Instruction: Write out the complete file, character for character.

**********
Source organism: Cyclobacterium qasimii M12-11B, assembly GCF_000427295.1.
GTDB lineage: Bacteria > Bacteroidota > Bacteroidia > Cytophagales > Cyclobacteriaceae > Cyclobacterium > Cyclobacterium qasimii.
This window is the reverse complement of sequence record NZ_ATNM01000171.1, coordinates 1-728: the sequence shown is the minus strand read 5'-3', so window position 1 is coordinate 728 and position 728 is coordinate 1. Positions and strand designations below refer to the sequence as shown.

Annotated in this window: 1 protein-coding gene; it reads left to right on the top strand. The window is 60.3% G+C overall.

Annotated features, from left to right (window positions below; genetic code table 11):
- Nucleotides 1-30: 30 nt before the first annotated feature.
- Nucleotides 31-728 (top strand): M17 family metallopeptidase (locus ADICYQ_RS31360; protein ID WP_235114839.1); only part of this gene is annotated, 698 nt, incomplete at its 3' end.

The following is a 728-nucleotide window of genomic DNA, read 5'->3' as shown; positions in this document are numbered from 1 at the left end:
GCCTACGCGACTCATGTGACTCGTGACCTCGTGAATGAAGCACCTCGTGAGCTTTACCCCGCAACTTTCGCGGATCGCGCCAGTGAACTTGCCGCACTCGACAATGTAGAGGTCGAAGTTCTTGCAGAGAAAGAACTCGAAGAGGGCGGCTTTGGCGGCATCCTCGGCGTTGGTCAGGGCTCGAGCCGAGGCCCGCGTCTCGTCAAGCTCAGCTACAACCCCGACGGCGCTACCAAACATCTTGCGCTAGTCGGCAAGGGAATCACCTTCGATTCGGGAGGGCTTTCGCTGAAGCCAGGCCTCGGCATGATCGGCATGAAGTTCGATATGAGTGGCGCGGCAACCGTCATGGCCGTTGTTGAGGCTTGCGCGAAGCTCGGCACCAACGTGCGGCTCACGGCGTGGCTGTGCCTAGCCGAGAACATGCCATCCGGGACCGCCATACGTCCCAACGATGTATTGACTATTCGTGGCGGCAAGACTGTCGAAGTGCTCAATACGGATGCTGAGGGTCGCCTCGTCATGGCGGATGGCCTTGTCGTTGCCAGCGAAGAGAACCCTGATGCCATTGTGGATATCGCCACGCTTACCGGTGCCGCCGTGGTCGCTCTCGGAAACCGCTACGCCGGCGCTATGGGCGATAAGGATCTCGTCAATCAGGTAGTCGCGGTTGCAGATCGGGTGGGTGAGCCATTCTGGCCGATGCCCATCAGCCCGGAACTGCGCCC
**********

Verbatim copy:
Source organism: Cyclobacterium qasimii M12-11B, assembly GCF_000427295.1.
GTDB lineage: Bacteria > Bacteroidota > Bacteroidia > Cytophagales > Cyclobacteriaceae > Cyclobacterium > Cyclobacterium qasimii.
This window is the reverse complement of sequence record NZ_ATNM01000171.1, coordinates 1-728: the sequence shown is the minus strand read 5'-3', so window position 1 is coordinate 728 and position 728 is coordinate 1. Positions and strand designations below refer to the sequence as shown.

Annotated in this window: 1 protein-coding gene; it reads left to right on the top strand. The window is 60.3% G+C overall.

Annotated features, from left to right (window positions below; genetic code table 11):
- Nucleotides 1-30: 30 nt before the first annotated feature.
- Nucleotides 31-728 (top strand): M17 family metallopeptidase (locus ADICYQ_RS31360; protein ID WP_235114839.1); only part of this gene is annotated, 698 nt, incomplete at its 3' end.

The following is a 728-nucleotide window of genomic DNA, read 5'->3' as shown; positions in this document are numbered from 1 at the left end:
GCCTACGCGACTCATGTGACTCGTGACCTCGTGAATGAAGCACCTCGTGAGCTTTACCCCGCAACTTTCGCGGATCGCGCCAGTGAACTTGCCGCACTCGACAATGTAGAGGTCGAAGTTCTTGCAGAGAAAGAACTCGAAGAGGGCGGCTTTGGCGGCATCCTCGGCGTTGGTCAGGGCTCGAGCCGAGGCCCGCGTCTCGTCAAGCTCAGCTACAACCCCGACGGCGCTACCAAACATCTTGCGCTAGTCGGCAAGGGAATCACCTTCGATTCGGGAGGGCTTTCGCTGAAGCCAGGCCTCGGCATGATCGGCATGAAGTTCGATATGAGTGGCGCGGCAACCGTCATGGCCGTTGTTGAGGCTTGCGCGAAGCTCGGCACCAACGTGCGGCTCACGGCGTGGCTGTGCCTAGCCGAGAACATGCCATCCGGGACCGCCATACGTCCCAACGATGTATTGACTATTCGTGGCGGCAAGACTGTCGAAGTGCTCAATACGGATGCTGAGGGTCGCCTCGTCATGGCGGATGGCCTTGTCGTTGCCAGCGAAGAGAACCCTGATGCCATTGTGGATATCGCCACGCTTACCGGTGCCGCCGTGGTCGCTCTCGGAAACCGCTACGCCGGCGCTATGGGCGATAAGGATCTCGTCAATCAGGTAGTCGCGGTTGCAGATCGGGTGGGTGAGCCATTCTGGCCGATGCCCATCAGCCCGGAACTGCGCCC